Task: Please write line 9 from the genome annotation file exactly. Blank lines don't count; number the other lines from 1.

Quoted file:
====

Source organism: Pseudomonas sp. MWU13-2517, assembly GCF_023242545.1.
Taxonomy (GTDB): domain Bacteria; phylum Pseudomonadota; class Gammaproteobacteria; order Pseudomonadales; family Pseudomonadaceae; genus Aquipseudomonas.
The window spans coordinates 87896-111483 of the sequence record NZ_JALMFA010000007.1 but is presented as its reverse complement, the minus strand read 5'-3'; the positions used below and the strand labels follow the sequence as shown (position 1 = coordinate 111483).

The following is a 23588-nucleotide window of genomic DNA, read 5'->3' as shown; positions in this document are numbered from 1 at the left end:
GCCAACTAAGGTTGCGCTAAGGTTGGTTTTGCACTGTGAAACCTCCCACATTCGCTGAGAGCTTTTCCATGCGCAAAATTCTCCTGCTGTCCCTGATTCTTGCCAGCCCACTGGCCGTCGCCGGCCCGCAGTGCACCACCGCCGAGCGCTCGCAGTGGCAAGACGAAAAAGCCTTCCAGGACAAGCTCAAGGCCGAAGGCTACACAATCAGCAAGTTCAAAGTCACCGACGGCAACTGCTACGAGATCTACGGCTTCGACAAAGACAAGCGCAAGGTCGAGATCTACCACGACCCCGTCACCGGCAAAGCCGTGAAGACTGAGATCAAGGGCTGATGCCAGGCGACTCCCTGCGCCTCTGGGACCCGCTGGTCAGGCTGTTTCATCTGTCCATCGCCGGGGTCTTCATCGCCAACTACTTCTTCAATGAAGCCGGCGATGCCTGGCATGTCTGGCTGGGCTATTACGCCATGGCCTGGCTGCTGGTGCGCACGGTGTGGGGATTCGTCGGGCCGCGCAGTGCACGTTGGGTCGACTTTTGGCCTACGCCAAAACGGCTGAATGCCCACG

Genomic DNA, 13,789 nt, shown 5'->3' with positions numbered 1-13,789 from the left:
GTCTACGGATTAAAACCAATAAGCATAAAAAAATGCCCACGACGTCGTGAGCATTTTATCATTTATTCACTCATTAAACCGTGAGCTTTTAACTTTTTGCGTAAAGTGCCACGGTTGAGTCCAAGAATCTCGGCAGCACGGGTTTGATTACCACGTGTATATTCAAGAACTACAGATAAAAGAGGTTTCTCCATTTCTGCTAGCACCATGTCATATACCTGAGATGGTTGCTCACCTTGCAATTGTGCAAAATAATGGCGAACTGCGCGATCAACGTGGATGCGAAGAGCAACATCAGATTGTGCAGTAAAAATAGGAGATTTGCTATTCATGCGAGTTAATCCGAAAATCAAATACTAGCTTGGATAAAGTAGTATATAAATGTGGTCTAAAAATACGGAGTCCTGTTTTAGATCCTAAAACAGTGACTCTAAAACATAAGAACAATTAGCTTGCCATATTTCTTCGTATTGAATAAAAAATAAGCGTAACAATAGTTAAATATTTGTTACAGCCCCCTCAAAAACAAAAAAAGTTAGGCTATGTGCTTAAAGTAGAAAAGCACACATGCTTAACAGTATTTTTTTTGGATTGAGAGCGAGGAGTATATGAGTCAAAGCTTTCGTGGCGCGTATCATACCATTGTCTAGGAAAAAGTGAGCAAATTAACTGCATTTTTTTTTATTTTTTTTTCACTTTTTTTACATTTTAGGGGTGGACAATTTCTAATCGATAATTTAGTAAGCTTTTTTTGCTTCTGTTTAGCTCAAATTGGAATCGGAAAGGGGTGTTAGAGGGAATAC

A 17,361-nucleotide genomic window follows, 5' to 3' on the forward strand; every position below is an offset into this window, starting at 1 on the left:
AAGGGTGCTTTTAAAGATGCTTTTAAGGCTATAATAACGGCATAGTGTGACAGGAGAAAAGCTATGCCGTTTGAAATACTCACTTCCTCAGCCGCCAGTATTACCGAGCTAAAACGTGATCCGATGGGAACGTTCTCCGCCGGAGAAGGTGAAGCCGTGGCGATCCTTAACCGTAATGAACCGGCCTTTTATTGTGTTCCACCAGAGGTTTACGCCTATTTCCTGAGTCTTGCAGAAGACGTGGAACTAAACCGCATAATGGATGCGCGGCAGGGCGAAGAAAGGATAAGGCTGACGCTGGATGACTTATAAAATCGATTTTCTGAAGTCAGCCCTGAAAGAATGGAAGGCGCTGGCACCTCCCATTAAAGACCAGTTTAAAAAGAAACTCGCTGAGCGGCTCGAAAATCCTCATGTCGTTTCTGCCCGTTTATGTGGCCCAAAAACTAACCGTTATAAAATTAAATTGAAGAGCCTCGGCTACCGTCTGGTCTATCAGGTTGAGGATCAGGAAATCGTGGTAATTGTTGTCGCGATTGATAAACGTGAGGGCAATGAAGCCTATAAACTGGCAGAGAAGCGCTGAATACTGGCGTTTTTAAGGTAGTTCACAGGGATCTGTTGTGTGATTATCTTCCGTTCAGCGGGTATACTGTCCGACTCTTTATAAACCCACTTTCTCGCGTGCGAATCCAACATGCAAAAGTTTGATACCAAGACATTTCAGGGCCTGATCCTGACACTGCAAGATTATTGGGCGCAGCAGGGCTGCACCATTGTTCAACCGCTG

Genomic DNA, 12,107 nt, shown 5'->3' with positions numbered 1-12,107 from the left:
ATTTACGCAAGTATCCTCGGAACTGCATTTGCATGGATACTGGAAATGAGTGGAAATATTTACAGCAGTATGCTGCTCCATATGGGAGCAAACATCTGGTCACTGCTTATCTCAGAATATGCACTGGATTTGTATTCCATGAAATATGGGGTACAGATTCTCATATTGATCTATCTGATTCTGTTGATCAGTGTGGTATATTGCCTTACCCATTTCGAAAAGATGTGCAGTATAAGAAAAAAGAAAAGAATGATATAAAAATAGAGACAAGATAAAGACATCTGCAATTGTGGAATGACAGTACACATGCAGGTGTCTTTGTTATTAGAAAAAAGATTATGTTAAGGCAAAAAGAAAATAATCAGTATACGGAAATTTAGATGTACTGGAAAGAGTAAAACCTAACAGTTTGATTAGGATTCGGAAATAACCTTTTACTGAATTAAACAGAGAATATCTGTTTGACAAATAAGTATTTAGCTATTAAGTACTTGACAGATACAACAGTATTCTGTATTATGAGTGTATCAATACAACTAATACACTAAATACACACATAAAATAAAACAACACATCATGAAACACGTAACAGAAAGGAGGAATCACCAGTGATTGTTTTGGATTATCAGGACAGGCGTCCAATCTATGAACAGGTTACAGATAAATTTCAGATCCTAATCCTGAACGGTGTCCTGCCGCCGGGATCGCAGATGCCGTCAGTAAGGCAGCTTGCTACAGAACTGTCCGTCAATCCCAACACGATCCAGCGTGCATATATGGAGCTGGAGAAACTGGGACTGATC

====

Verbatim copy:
AAGGGTGCTTTTAAAGATGCTTTTAAGGCTATAATAACGGCATAGTGTGACAGGAGAAAAGCTATGCCGTTTGAAATACTCACTTCCTCAGCCGCCAGTATTACCGAGCTAAAACGTGATCCGATGGGAACGTTCTCCGCCGGAGAAGGTGAAGCCGTGGCGATCCTTAACCGTAATGAACCGGCCTTTTATTGTGTTCCACCAGAGGTTTACGCCTATTTCCTGAGTCTTGCAGAAGACGTGGAACTAAACCGCATAATGGATGCGCGGCAGGGCGAAGAAAGGATAAGGCTGACGCTGGATGACTTATAAAATCGATTTTCTGAAGTCAGCCCTGAAAGAATGGAAGGCGCTGGCACCTCCCATTAAAGACCAGTTTAAAAAGAAACTCGCTGAGCGGCTCGAAAATCCTCATGTCGTTTCTGCCCGTTTATGTGGCCCAAAAACTAACCGTTATAAAATTAAATTGAAGAGCCTCGGCTACCGTCTGGTCTATCAGGTTGAGGATCAGGAAATCGTGGTAATTGTTGTCGCGATTGATAAACGTGAGGGCAATGAAGCCTATAAACTGGCAGAGAAGCGCTGAATACTGGCGTTTTTAAGGTAGTTCACAGGGATCTGTTGTGTGATTATCTTCCGTTCAGCGGGTATACTGTCCGACTCTTTATAAACCCACTTTCTCGCGTGCGAATCCAACATGCAAAAGTTTGATACCAAGACATTTCAGGGCCTGATCCTGACACTGCAAGATTATTGGGCGCAGCAGGGCTGCACCATTGTTCAACCGCTG